"I try to do them, but you don't let me," I protest.

"Yes, you do try," she says. "And I appreciate your gestures. I'm not complaining. You've got a life before you, that's why I don't let you pay for me. I mean, once in a while is okay, for my ego. When I'm down."

"I love you," I say.

"I love you, too. Like a friend," she replies. And she puts her hand on my lips and rubs them down. It's almost more than I can take, but I don't want to risk losing her by demanding more.

Tonight we're at an art gallery for a lecture. Eileen hates lectures-she says she gives enough of them, she doesn't have to listen to any more of them. But this is a friend talking tonight. A Korean friend. Eileen is into multiculturalism, the way she's into feminism. There are principles you uphold and speak about in rallies and galleries. She even buys paintings from what she calls "progressive" galleries. She's got money and she uses it for that kind of thing. Her father's rich (she's never told me how rich), and it's clear she's ashamed of his wealth. Sometimes she asks my forgiveness for her being rich. I told you she's full of contradictions, but I admire her for her principles even when I wish she didn't have them and we could just go to bed. Maybe even raise a family.

She is going to be forty next year.

I'm thinking these thoughts as we're at the bar. It's a cash bar tonight, a benefit for Planned Parenthood (Eileen gives them money. Two months ago, at another of their money-raising rallies, I told her she was choosing prevention over cure, because she wasn't even married yet, how could she plan parenthood if she didn't have any kids? She was annoyed at my crack, but she laughed, and then laughed some more. That proved to be the third night of our non-connubial bliss.) Tonight Eileen has her money in her hand to pay for her drink. I have my money in my hand to pay for my drink. I don't quarrel with her anymore, even if I'm embarrassed about it.

"Eileen," someone is shouting. "Eileen Somers." A woman in a pink linen suit is running toward Eileen. The suit is something I once saw in a Talbot catalogue in Eileen's apartment-it's something Eileen told me every one wore in the 1950s and some people never stopped wearing them.

"How are you, dear?" the middle-aged woman is saying (I'm being kind, for she's at least sixty). Behind her is a gently smiling man, whose smile doesn't leave his face for the whole three minutes we will be talking. The woman is Eileen's mother's best friend, and she's visiting because of this Planned Parenthood gala, and she is delighted to see Eileen and will send word of Eileen-and how great she looks-back to Eileen's mother and father. Eileen has to introduce me, because I'm standing there. I guess she could ignore my presence, pretend I wasn't there, but that would be bad manners and in Eileen's parents' world that would be a sin. Eileen once told me that's what's wrong with her parents' world, that the greatest sin for them is manners. "I mean," she said, "there are so many greater sins."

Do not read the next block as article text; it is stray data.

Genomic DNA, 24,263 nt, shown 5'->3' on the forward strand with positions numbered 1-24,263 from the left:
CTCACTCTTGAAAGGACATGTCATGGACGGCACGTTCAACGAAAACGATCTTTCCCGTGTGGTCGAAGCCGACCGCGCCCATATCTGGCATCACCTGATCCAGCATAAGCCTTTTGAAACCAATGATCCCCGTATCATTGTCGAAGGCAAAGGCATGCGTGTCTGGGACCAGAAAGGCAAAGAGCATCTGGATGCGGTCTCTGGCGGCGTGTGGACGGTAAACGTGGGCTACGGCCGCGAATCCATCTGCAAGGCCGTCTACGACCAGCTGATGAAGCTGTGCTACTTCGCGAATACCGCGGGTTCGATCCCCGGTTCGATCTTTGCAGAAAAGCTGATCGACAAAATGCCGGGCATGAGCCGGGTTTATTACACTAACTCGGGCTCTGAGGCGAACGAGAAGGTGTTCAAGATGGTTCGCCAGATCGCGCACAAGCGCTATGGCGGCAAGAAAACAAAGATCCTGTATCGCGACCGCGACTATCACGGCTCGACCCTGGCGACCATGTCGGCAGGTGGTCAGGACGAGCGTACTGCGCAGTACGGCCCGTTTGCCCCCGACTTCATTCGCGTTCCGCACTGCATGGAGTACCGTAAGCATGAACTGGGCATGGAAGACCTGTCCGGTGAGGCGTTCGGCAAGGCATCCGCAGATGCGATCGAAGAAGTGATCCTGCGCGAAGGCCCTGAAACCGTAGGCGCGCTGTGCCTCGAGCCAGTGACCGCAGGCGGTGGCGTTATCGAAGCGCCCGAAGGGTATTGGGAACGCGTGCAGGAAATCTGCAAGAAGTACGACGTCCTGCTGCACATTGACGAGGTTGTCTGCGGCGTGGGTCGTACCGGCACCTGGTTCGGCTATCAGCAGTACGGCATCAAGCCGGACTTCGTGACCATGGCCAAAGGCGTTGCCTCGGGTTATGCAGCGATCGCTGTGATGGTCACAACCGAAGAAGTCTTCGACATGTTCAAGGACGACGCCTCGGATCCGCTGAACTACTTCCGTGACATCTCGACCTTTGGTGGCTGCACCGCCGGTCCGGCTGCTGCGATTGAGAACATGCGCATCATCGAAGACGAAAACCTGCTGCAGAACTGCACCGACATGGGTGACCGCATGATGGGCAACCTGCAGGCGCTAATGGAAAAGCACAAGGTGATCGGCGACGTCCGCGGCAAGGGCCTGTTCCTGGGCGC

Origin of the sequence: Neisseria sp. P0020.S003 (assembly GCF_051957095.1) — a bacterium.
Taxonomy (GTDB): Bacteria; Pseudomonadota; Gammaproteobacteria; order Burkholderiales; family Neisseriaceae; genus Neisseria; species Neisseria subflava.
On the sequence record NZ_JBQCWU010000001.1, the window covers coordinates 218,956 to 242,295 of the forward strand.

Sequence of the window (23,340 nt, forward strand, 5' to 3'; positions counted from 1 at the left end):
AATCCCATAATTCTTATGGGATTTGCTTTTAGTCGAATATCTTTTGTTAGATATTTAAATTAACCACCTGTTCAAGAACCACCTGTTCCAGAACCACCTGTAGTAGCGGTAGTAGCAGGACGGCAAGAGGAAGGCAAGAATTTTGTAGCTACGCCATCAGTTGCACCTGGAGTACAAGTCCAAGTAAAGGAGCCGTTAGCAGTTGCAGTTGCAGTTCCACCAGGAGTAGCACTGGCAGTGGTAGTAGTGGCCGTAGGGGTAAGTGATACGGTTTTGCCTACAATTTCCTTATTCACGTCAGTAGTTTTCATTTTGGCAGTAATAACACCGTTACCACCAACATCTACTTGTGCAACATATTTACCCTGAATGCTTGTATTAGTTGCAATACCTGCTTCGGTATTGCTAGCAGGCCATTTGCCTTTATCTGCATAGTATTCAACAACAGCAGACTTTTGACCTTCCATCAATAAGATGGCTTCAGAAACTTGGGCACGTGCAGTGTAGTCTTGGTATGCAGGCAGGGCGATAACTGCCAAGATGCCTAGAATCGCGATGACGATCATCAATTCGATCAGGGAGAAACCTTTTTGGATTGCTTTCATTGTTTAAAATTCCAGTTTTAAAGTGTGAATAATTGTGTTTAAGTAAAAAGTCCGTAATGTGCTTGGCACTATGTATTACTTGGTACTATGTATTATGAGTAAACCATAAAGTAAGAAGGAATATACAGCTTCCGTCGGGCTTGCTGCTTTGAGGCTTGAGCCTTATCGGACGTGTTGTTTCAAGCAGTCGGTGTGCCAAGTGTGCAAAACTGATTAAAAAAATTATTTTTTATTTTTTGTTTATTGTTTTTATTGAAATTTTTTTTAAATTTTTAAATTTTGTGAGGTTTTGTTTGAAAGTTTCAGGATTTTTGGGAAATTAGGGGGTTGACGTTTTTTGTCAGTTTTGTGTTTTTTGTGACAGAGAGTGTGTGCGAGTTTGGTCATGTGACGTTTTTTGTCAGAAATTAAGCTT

I chat with them-Eileen's mother's friends-and show off by speaking about Jasper Johns and Motherwell and Kandinsky (I told you I pay attention to what Eileen tells me at these gatherings, and even if I don't believe it, I remember how to say the key words. I mean, I'm a good study, and if it impresses Eileen, that's one step closer to winning her over.) I can see her friends (I mean her mother's friends) are impressed, along with being puzzled. (I'm in my jeans and plaid flannel shirt, I've not had time to change, and besides Eileen gets a charge out of tight jeans. She thinks it's not so much cool as a proletarian protest to a bourgeois world.) Suddenly there is another couple joining us, and Eileen is obligated to introduce her mother's friends and me to this new couple. I'm delighted to meet her principal, who looks like a pleasant clown in a three-piece suit; his wife looks like an over-the-hill Jennifer Ashton.

We're all talking and not listening, when I feel Eileen pressing my hand and forcing it open. She's slipping a crumpled bill into my hands and not letting anyone see the transmission. Eileen is smiling at me, whispering, "Pay for me, I'll pay you back later." No one hears her, even I don't hear the words whose meaning I surmise through her significant other expressions. Our drinks, I can see, are waiting at the bar counter.

"Excuse me," I say to the group. "I want to get Eileen and my drinks."

I've got Eileen's twenty in my hands and my ten as well as I reach the counter. I'm registering the total, not of the bar bill, but of the addition of Eileen's reaching out to me. Eileen, the woman of principles, has become a recidivist. That's another word I've learned from her. Someone who returns to old habits. Someone who goes back to addictive things.

I think suddenly Eileen may not have left her parents' world, that world that's interesting to me because I've not been in it. The thought annoys me. I've been her plaything, I can't help thinking even as I deny the charge; then I think maybe it's true. Then I think, if it's true, she's been my plaything too. As I pick up the drinks, I think Eileen's turning forty, she's out of the woods where she used to hide from people she didn't like, she's going to find it difficult to keep on hiding. That makes me think I've got more of a chance than I thought.

I'm pretty cool as I bring Eileen her drink. I'll give her the change later, knowing she is going to have to bargain with her principles. That's not so easy when it looks like you're going to have to compromise. On the other hand, I don't mind a little bit of compromising, not when it makes the goal easier to score. I mean I think I can make Eileen see she has to admit she's into a little bit of dependency.

Everything takes time. I can wait.